A member has reported an incident that occurred recently during planned, ‘routine’ pipe stalk rolling operations at a spool base. The incident resulted in serious injuries to one person.
At a fabrication facility, lengths of pipe are welded into 1 km long pipe stalks, which are stored on pipe racks prior to spooling onto a pipelay vessel. The pipe stalks can, where required, be repositioned by rolling them across the pipe racks. This is a ‘routine’ operation, involving a minimal amount of lifting at the mid-point of the pipe stalk to induce a rolling momentum.
The injured person was assisting with planned pipe stalk rolling operations when he became entangled in a tag-line that subsequently trapped and held him against the rolling pipe stalk. He was carried over the top of the rolling pipe stalk and crushed between that pipe stalk and the one adjacent to it.
As a result, he sustained fractures to both legs and serious internal injuries. First aid was administered on site and he was immediately transported to hospital.
Investigation into the incident noted the following:
- Although only a minimal amount of lifting at the mid point of the pipe stalk was involved, this activity had not been recognised as a lifting operation and, therefore, the appropriate level of control and supervision had not been applied;
- There was evidence that, while a safety management system was in place, the procedures and risk assessments used to control the work had not been adequate;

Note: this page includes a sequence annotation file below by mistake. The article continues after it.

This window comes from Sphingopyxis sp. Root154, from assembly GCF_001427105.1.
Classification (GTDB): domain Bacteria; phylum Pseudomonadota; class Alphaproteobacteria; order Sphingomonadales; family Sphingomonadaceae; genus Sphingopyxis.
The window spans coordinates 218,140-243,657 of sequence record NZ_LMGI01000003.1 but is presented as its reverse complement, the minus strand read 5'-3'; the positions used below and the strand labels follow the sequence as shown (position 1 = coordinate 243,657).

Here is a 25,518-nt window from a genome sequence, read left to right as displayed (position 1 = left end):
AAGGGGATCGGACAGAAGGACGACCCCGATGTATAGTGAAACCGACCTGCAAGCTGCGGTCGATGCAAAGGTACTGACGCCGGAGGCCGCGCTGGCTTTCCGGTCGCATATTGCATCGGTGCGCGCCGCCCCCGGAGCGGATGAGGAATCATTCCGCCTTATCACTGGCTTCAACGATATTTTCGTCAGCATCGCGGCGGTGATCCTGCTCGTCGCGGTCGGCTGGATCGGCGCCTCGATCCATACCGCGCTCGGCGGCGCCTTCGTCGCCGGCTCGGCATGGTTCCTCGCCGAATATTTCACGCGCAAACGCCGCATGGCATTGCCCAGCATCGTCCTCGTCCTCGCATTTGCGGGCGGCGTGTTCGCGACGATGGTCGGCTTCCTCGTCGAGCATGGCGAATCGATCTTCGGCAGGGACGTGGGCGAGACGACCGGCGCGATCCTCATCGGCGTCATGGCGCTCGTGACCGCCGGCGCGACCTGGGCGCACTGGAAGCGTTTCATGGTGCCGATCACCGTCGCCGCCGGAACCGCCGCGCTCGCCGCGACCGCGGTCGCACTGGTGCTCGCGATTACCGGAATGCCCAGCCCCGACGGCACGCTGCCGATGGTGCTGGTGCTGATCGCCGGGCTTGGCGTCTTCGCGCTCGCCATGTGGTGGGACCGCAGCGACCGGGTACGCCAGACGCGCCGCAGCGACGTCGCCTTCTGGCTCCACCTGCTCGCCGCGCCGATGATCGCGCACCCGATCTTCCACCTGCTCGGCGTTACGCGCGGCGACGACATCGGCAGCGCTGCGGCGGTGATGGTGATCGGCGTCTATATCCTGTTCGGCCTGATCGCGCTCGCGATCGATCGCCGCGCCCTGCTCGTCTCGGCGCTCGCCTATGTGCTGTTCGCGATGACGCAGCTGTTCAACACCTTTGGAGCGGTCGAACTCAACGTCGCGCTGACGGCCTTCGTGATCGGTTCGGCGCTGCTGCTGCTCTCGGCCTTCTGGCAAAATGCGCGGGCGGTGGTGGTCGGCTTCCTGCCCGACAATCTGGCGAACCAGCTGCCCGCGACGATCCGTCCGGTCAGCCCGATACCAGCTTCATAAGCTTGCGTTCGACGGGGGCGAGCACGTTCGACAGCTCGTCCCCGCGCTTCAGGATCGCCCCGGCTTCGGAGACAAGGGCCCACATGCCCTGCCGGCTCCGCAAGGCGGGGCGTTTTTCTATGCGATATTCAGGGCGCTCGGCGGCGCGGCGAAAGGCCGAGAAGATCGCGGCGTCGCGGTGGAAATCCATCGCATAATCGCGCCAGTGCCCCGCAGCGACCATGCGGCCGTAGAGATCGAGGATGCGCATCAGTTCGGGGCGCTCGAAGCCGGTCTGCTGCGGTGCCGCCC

- The task was being carried out by competent, experienced personnel, who had completed the task without harm many times before. Nevertheless, there was evidence that the personnel involved were unaware of the risk assessments and procedures in place and worked to custom and practice, rather than to procedures.
The company has noted the following lessons to be drawn from the incident:
- Tag-lines are useful, often essential, attachments to assist in controlling a load. However, all personnel should be acutely aware of the potential risk of snagging or entanglement of themselves or other equipment when using tag-lines and ensure that they position themselves safely away from the load;
- The same level of compliance with procedures; and awareness and control of risk should be applied to ‘routine’ work as to higher risk, and non ‘routine’ activities, particularly where lifting operations, however ‘routine’ or low-level, are involved.
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